And don’t pick a No. 1 seed to be an upset victim in the first three rounds. Over the 426 games they’ve played in the first three rounds since 1985, top seeds prevailed 373 times. That’s a 87.6 percent success rate. Don’t advance the lower-seeded teams too far, either. The No. 14, No. 15 and No. 16 seeded teams have gone 32-379 (7.8 percent win rate) against opponents seeded at least four spots higher than them.

The double-digit seeds most likely to advance from the first round? Look at No. 12 Middle Tennessee, No. 10 Marquette, No. 10 Oklahoma State and No. 11 Rhode Island as the best bets, and look for No. 6 Cincinnati to make an appearance in the Sweet 16.

2017 NCAA tournament: The most likely upsets for the first round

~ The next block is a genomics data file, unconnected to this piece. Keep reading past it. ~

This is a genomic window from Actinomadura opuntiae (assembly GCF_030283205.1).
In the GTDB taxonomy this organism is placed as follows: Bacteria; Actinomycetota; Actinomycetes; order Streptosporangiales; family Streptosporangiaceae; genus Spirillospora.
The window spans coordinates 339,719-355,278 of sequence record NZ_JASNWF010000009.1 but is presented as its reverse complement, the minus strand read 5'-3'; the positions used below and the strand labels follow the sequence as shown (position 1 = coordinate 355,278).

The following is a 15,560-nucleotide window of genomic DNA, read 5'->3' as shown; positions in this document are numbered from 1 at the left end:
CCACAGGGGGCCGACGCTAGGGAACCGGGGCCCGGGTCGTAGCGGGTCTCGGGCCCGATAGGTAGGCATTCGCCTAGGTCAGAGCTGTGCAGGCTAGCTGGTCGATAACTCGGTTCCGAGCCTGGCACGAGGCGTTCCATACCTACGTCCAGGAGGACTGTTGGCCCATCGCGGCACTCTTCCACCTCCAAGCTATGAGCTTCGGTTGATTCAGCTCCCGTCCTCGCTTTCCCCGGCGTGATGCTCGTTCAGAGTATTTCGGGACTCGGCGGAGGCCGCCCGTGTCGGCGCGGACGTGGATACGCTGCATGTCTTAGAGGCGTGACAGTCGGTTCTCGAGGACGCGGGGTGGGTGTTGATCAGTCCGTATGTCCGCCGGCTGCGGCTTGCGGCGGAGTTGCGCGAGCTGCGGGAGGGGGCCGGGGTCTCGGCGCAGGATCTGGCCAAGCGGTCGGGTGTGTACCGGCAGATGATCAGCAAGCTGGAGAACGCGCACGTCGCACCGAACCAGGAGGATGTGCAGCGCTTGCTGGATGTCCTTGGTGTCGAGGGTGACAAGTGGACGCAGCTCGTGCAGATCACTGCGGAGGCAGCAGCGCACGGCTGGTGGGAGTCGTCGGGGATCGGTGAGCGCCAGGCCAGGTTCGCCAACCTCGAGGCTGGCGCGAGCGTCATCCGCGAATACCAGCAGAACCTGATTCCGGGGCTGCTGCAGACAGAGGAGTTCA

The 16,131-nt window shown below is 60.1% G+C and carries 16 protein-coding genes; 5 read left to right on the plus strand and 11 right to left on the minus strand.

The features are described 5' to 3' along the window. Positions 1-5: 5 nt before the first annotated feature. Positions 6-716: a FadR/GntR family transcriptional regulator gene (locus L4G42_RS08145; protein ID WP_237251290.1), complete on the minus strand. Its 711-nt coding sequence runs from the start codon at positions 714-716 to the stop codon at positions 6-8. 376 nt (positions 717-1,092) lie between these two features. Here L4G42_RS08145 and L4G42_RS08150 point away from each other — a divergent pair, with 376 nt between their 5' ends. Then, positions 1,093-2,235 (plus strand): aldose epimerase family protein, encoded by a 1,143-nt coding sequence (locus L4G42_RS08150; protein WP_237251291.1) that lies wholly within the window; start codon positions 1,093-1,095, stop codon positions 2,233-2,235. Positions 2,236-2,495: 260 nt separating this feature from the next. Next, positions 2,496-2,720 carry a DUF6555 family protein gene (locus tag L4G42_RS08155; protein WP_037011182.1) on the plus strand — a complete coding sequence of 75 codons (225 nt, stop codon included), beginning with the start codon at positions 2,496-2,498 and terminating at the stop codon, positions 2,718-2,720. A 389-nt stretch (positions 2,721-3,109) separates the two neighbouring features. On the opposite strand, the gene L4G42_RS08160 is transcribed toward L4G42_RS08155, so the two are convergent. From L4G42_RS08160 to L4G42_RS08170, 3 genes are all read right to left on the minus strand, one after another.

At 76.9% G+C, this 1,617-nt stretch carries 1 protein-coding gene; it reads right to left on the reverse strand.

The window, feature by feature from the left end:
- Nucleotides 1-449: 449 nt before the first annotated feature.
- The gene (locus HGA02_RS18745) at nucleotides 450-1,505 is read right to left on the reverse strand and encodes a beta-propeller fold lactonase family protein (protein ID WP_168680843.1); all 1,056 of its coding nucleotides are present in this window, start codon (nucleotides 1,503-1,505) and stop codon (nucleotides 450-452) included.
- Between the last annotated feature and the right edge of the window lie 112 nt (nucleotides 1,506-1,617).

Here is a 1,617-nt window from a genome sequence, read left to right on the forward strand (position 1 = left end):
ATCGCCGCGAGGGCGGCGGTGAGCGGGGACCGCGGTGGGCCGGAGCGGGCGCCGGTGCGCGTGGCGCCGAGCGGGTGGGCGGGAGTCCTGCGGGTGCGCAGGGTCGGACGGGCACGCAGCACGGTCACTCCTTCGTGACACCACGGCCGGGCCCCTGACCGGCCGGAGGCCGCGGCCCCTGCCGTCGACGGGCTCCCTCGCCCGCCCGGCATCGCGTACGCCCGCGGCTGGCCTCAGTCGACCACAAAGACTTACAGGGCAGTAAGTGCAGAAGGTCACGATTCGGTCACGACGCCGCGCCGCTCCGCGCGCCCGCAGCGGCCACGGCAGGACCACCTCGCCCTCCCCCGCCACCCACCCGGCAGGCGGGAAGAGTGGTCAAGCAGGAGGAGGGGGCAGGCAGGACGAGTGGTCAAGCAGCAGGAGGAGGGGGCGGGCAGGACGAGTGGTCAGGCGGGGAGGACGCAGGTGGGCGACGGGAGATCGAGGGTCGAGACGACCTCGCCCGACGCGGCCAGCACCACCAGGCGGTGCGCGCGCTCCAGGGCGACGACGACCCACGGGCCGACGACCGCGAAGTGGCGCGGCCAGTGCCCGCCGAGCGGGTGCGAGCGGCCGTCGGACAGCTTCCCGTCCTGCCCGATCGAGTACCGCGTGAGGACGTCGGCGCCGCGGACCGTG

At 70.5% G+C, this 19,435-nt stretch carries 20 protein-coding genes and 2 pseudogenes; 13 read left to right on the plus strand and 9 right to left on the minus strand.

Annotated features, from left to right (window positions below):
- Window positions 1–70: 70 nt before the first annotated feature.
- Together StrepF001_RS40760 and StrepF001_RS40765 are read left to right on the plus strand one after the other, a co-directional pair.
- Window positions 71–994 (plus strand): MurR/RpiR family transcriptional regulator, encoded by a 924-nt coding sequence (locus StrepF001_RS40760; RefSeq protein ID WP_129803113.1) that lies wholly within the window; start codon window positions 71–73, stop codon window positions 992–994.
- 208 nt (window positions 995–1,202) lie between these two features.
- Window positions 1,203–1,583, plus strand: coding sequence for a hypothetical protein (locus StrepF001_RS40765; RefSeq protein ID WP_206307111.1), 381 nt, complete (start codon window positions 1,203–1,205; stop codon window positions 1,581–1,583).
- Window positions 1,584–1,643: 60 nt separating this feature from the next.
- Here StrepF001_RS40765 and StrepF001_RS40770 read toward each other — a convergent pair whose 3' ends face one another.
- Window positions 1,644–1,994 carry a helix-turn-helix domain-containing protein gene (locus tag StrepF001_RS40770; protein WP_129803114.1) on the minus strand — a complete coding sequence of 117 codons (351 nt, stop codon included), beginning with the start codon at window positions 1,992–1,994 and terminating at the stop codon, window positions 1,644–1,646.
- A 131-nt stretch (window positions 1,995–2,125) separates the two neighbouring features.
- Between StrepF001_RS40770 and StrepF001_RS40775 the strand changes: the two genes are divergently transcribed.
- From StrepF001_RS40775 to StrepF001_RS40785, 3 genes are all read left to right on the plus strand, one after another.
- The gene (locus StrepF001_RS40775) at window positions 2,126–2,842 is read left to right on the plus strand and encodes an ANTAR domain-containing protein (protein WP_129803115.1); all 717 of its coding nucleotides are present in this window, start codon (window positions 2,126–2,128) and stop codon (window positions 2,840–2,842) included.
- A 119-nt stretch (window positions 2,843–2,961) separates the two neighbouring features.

Cincinnati is another team with good rebounding skills (offensive rebound percentage of 35.8 percent, 19th in the nation) and takes care of the ball (15.2 percent turnover rate, 10th best). Plus, the Bearcats are opportunistic on defense, creating turnovers on 20.8 percent of defensive possessions.

And don’t try to score on forward Gary Clark in the low post. The 6-foot-7, 230-pound junior is holding opponents to a 30 percent field goal percentage in the post with a 31.6 percent forced turnover rate. In other words, you are more likely to turn the ball over than you are of making a shot with Clark acting as the primary defender.

So, what does perfection look like? A little something like this.